Correcting for variation
The correction for magnetic variation is shown for your location on your current navigation chart's compass rose. Take for example a variation of 2° 50' E in 1998. In 2000, this variation is estimated to be 2° 54', almost 3° East. This means that if we sail 90° on the chart (your true course), the compass would read 87°. To convert your true course into a compass course we need first assign a “‐” to a Western and a “+” to a Eastern variation.
From the following equation you will see that this makes 11 sense : 87° cc + 3° var = 90° tc , in which “cc” and “tc” stand for “compass course” and “true course”, respectively. We can use the same equation to convert a compass course into a true course. If we steered a compass course of 225° for a while, we have to plot this as a true course of 228° in the chart.
Magnetic deviation is the second correctable error. The deviation error is caused by magnetic forces within your particular boat. Pieces of metal, such as an engine or an anchor, can cause magnetic forces. And also stereo and other electric equipment or wiring, if too close to the compass, introduce large errors in compass heading. Furthermore, the deviation changes with the ship's heading, resulting in a deviation table as shown below. The vertical axis states the correction in degrees West or East, where East is positive. The horizontal axis states the ship's heading in degrees divided by ten. Thus, when you sail a compass course of 220°, the deviation is 4° W.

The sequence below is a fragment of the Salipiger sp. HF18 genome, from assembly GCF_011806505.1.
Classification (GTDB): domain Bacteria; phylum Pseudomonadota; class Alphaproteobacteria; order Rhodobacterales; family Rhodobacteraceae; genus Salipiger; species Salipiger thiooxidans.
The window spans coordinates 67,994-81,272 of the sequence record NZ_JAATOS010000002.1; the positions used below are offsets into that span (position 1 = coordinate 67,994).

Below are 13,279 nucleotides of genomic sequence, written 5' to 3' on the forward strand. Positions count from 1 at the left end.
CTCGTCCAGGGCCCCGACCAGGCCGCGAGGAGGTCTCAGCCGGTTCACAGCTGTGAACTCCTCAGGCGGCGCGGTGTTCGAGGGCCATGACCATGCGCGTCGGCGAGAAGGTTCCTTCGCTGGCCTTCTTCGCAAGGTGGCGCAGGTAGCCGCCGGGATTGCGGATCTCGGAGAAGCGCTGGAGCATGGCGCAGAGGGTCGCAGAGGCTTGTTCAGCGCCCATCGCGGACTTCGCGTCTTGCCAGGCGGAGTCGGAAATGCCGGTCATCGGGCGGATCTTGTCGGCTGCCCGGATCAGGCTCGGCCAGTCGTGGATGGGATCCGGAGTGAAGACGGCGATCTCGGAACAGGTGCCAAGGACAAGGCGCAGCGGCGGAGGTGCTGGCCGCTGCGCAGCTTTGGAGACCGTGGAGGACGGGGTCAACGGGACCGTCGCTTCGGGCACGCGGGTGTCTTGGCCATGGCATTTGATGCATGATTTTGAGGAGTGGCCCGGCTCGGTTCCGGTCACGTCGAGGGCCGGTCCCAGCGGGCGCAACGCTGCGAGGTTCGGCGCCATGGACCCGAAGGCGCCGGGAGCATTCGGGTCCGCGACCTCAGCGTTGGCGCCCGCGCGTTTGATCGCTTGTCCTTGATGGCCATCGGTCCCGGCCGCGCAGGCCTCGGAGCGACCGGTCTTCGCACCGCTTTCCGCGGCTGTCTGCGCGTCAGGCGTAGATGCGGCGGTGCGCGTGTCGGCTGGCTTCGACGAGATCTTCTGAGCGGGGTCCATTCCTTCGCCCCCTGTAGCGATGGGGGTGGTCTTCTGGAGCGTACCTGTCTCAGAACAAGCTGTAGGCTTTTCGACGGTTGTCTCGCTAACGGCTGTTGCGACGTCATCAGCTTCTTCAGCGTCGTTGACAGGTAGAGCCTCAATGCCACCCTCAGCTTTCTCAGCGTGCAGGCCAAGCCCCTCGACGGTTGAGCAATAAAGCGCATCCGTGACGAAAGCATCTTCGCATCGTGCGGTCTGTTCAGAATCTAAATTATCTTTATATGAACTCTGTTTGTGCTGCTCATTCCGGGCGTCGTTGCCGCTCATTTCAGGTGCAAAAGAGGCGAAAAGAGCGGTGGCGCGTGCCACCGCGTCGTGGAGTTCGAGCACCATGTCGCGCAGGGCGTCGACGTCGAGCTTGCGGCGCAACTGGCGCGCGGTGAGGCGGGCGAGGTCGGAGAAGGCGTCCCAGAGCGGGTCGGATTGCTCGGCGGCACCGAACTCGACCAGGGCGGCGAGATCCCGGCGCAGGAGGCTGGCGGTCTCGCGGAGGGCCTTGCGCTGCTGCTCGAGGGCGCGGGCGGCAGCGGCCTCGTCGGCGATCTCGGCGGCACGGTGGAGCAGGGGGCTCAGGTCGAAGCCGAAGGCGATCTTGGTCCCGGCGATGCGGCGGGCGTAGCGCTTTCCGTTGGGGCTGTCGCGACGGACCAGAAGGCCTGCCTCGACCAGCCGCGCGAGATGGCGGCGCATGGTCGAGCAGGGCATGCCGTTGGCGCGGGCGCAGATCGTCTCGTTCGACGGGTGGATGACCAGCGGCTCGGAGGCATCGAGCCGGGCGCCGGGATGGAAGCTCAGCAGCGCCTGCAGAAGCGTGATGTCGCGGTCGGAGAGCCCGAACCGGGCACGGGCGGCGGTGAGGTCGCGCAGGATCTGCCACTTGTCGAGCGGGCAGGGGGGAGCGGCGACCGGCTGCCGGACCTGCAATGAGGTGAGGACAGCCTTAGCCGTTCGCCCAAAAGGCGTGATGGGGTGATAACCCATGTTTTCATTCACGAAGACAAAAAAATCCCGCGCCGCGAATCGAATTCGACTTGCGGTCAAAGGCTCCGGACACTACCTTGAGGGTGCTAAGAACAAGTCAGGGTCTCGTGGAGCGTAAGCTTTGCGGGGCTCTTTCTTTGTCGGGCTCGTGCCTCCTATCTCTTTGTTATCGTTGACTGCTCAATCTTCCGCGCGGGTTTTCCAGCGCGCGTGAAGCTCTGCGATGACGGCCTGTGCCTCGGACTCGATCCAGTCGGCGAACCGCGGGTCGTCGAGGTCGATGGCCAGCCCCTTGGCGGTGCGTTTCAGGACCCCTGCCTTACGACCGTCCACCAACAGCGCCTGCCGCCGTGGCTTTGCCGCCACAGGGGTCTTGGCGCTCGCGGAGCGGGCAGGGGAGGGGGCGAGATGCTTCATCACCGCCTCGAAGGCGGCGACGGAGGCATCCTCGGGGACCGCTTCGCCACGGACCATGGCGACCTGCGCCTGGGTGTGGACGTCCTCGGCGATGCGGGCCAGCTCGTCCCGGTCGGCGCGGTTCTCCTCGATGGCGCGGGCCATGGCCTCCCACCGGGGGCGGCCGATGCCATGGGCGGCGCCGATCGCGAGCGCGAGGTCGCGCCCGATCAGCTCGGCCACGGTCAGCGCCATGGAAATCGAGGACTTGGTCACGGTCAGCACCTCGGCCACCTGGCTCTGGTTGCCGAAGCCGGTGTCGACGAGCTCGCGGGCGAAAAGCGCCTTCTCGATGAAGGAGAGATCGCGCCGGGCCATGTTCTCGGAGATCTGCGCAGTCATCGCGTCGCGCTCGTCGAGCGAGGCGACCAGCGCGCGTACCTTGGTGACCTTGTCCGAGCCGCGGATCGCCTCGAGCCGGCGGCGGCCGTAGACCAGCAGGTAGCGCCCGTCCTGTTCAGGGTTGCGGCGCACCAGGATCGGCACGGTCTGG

When a compass is newly installed it often shows larger deviations than this and needs compensation by carefully placing small magnets around the compass. It is the remaining error that is shown in your deviation table. You can check your table every now and then by placing your boat in the line of a pair of leading lights and turning her 360 degrees.
Correcting for both deviation and variation
Converting a compass course into a true course, we can still use our equation but we need to add the correction for deviation:
cc + var + dev = tc
Example 1: The compass course is 330°, the deviation is +3° (table) and the variation is +3° (chart); 330° cc + 3° var + 3° dev = ?° tc
giving a true course of 336° which we can plot in our chart
Example 2: The compass course is 220°, the deviation is ‐4° (table) and the variation is still +3° (chart).
220° cc + 3° var + ‐4° dev = ?° tc
giving a true course of 219° which we can plot in our chart.
Converting a true course into a compass course is a little less straight forward, but it is still done with the same equation.
The magnetic course (mc) is the heading after magnetic variation has been considered, but without compensation for magnetic deviation. This means that we are dealing with the rewritten equation from above: tc ‐ var = cc + dev = mc.
Magnetic courses are used for two reasons. Firstly, the magnetic course is used to convert a true course into a compass course like we saw in the last paragraph. Secondly, on boats with more than one compass more deviation table are in use; hence only a magnetic or true course is plotted in the chart.
To summarise, we have three types of “north” (true, magnetic and compass north) like we have three types of courses (tc, mc and cc). All these are related by deviation and variation.